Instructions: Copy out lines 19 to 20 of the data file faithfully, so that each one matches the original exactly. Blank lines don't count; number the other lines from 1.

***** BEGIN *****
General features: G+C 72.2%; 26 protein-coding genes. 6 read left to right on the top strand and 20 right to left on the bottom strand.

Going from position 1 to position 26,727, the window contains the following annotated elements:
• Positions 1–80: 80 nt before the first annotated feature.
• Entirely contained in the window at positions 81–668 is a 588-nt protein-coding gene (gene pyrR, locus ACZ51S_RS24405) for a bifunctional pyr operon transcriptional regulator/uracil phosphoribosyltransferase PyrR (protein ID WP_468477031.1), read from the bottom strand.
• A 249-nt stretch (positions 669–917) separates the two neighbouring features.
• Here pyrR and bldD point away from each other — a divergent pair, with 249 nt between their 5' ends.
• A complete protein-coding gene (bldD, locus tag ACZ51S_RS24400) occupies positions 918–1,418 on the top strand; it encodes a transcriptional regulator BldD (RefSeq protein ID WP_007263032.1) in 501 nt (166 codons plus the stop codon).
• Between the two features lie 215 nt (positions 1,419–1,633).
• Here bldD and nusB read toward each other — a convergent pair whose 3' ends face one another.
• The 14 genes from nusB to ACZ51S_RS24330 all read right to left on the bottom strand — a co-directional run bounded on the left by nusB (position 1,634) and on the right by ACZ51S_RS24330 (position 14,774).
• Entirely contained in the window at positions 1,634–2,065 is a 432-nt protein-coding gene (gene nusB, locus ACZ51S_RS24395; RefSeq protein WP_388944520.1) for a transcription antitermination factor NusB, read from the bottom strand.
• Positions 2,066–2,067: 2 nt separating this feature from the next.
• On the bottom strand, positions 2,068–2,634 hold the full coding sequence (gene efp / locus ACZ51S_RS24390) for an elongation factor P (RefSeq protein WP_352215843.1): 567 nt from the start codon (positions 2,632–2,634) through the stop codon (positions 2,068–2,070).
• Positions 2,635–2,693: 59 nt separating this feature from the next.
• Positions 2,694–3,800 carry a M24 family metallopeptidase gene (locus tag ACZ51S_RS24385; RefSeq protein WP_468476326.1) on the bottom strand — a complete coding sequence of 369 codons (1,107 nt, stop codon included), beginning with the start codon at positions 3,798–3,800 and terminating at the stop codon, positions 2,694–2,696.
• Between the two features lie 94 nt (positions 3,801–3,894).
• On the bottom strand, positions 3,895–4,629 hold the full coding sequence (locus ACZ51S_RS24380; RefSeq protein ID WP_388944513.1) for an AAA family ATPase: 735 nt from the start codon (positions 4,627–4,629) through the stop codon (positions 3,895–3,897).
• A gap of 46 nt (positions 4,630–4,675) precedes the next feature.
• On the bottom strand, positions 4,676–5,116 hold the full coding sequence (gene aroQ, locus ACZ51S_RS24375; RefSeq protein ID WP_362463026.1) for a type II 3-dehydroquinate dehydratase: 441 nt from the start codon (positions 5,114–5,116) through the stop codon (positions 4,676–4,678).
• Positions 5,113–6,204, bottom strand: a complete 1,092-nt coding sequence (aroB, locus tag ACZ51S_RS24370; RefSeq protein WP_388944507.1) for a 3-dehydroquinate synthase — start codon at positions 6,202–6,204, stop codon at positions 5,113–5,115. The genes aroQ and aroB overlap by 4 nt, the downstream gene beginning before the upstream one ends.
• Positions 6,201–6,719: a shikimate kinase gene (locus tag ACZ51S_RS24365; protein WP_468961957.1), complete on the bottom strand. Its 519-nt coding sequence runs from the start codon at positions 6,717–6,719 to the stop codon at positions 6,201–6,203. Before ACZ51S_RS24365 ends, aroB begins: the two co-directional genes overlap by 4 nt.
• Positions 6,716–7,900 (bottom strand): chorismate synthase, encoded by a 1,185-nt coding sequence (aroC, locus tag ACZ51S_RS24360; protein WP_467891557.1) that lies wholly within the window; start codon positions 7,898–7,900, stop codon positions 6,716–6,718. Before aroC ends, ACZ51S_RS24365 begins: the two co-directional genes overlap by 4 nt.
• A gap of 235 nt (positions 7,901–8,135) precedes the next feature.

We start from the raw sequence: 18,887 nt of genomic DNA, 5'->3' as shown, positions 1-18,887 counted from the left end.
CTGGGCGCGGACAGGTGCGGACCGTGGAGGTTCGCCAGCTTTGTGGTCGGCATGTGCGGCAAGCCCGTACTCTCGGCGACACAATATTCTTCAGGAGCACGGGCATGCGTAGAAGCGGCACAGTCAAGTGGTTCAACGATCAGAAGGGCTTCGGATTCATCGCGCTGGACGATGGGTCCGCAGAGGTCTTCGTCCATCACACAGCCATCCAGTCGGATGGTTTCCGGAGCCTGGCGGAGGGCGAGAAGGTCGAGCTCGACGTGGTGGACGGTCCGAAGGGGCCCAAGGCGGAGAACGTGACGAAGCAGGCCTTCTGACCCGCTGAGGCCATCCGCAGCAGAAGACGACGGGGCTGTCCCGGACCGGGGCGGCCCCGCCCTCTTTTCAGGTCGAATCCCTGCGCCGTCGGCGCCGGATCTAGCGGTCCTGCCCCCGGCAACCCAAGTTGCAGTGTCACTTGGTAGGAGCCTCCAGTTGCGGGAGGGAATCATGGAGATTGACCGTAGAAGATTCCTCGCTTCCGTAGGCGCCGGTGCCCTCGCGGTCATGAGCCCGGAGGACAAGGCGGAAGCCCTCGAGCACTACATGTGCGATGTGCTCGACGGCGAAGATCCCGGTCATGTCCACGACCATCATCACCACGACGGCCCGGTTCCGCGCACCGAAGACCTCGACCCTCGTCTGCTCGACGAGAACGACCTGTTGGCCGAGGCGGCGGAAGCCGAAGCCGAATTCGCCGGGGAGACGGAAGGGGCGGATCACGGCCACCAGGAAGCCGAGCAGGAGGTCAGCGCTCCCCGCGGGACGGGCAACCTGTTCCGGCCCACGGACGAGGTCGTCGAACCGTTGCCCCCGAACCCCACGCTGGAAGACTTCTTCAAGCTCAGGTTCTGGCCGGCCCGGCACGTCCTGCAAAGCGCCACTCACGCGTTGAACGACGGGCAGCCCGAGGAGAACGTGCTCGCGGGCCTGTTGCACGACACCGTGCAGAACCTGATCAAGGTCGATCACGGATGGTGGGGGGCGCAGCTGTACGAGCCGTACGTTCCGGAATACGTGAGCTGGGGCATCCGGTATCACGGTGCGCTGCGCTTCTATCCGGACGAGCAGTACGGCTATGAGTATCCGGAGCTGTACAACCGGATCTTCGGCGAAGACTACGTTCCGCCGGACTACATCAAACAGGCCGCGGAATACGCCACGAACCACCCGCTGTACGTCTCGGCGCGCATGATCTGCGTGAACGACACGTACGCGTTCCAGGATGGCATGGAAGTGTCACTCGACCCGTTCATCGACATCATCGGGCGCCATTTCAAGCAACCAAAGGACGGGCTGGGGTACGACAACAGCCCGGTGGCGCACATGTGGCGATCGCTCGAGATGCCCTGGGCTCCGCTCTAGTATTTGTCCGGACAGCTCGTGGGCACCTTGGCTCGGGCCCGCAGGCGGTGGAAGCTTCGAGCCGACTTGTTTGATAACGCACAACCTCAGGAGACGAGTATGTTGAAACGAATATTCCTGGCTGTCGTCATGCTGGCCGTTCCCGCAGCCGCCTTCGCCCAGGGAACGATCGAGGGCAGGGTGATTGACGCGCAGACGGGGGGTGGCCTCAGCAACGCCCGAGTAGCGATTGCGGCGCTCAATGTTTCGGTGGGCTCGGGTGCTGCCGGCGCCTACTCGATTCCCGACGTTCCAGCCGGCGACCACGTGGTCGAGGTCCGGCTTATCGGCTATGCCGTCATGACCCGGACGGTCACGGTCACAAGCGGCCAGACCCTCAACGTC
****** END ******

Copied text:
• On the bottom strand, positions 4,676–5,116 hold the full coding sequence (gene aroQ, locus ACZ51S_RS24375; RefSeq protein ID WP_362463026.1) for a type II 3-dehydroquinate dehydratase: 441 nt from the start codon (positions 5,114–5,116) through the stop codon (positions 4,676–4,678).
• Positions 5,113–6,204, bottom strand: a complete 1,092-nt coding sequence (aroB, locus tag ACZ51S_RS24370; RefSeq protein WP_388944507.1) for a 3-dehydroquinate synthase — start codon at positions 6,202–6,204, stop codon at positions 5,113–5,115. The genes aroQ and aroB overlap by 4 nt, the downstream gene beginning before the upstream one ends.